I-CAR Certification: Collision Repair Training

ICAR certification training includes many different specialized areas, but the three Core Training Programs are: Steel Unitized Structures Technologies and Repair, Hazardous Airborne Pollutant Reduction, and Hybrid Electric and Alternative Fuel Vehicles. Each program is made up of smaller courses. The purpose of ICAR training and certification is to teach auto repair technicians the correct ways to repair collision damaged vehicles, and to instill confidence in the owners of those damaged vehicles. (This is a good reason to look for proof of I-Car certification when choosing a repair shop.)


Steps:

1. Enroll in the ICAR Self-Study Program. Most of these are offered online and the training can be completed at your pace and on your schedule.

2. Enroll in the ICAR Live Program. These are taught by instructors supported by CD-ROM and textbooks. Participants will also benefit from hands-on experiences.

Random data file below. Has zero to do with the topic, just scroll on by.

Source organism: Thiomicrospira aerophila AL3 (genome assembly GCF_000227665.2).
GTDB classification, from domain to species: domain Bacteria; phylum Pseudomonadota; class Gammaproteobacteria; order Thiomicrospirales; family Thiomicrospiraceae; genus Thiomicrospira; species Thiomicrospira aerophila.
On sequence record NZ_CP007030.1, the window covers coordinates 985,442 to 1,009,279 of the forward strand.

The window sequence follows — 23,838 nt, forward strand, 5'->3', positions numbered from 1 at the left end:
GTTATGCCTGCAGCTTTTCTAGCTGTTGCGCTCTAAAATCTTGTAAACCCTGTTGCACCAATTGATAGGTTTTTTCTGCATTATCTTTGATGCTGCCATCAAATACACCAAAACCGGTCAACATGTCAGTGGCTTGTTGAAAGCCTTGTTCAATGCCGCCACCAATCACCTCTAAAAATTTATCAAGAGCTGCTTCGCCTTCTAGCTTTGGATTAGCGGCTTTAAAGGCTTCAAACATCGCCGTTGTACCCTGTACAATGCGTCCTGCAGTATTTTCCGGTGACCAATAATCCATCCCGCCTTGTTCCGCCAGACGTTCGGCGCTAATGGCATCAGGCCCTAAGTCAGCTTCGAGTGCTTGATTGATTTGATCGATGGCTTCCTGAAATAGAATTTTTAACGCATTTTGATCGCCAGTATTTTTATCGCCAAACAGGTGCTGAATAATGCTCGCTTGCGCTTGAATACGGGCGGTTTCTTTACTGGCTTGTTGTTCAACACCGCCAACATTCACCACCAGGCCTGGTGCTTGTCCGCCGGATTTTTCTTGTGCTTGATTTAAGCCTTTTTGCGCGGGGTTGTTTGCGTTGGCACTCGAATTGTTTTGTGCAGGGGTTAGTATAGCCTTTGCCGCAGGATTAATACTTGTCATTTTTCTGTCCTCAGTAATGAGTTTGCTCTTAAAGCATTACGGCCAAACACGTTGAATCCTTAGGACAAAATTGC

3. At the end of each course, pass the post-test. These are open-note tests. If you do not pass the first time, you may retake the course, usually at no extra charge, and try the test again.

4. Take and pass the ICAR certification test upon completion of the ICAR program.

Continuing education is also available, and is a good idea if you wish to keep your skills fresh and relevant. If you are already employed by an insurance company, most of them should offer tuition reimbursement upon successful completion of each course. Depending upon your specialty, this training may be mandatory.

You may think that since you want to be an insurance adjuster rather than work in a body shop, this training is not for you. However, many insurance companies look for this certification in their auto property damage adjusters: after all, how can one know whether or not the body shop work is up to standards if one does not know what those standards are? An insurance company’s physical damage appraiser must be able to inspect, analyze and write an accurate estimate on a damage vehicle in order to protect the interests of the company and the customer; this requires training.

This article is written for informational purposes and is not intended to take the place of competent local legal counsel. The writer is not affiliated with ICAR in any way.

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